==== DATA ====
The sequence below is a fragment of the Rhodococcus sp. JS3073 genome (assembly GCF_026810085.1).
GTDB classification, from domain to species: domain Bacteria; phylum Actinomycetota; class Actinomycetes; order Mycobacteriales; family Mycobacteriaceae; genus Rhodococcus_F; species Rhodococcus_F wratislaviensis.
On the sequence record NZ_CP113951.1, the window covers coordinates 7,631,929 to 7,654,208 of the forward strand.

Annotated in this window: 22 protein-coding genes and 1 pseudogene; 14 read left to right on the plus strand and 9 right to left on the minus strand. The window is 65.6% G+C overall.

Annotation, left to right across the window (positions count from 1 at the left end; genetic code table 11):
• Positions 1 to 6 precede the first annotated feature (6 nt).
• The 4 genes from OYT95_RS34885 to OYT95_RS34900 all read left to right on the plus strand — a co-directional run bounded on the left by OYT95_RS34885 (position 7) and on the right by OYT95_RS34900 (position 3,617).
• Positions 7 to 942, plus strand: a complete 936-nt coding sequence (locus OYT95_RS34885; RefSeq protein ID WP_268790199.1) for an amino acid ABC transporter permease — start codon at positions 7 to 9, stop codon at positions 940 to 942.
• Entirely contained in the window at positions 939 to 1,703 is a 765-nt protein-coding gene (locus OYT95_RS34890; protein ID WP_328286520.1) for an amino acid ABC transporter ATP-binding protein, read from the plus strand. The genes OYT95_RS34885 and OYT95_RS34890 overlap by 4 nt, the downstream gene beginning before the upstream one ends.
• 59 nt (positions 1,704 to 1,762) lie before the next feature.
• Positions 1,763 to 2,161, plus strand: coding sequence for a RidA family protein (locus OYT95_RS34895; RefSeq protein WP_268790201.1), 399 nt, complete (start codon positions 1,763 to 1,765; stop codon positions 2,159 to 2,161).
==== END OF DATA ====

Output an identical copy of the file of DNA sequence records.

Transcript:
The sequence below is a fragment of the Rhodococcus sp. JS3073 genome (assembly GCF_026810085.1).
GTDB classification, from domain to species: domain Bacteria; phylum Actinomycetota; class Actinomycetes; order Mycobacteriales; family Mycobacteriaceae; genus Rhodococcus_F; species Rhodococcus_F wratislaviensis.
On the sequence record NZ_CP113951.1, the window covers coordinates 7,631,929 to 7,654,208 of the forward strand.

Annotated in this window: 22 protein-coding genes and 1 pseudogene; 14 read left to right on the plus strand and 9 right to left on the minus strand. The window is 65.6% G+C overall.

Annotation, left to right across the window (positions count from 1 at the left end; genetic code table 11):
• Positions 1 to 6 precede the first annotated feature (6 nt).
• The 4 genes from OYT95_RS34885 to OYT95_RS34900 all read left to right on the plus strand — a co-directional run bounded on the left by OYT95_RS34885 (position 7) and on the right by OYT95_RS34900 (position 3,617).
• Positions 7 to 942, plus strand: a complete 936-nt coding sequence (locus OYT95_RS34885; RefSeq protein ID WP_268790199.1) for an amino acid ABC transporter permease — start codon at positions 7 to 9, stop codon at positions 940 to 942.
• Entirely contained in the window at positions 939 to 1,703 is a 765-nt protein-coding gene (locus OYT95_RS34890; protein ID WP_328286520.1) for an amino acid ABC transporter ATP-binding protein, read from the plus strand. The genes OYT95_RS34885 and OYT95_RS34890 overlap by 4 nt, the downstream gene beginning before the upstream one ends.
• 59 nt (positions 1,704 to 1,762) lie before the next feature.
• Positions 1,763 to 2,161, plus strand: coding sequence for a RidA family protein (locus OYT95_RS34895; RefSeq protein WP_268790201.1), 399 nt, complete (start codon positions 1,763 to 1,765; stop codon positions 2,159 to 2,161).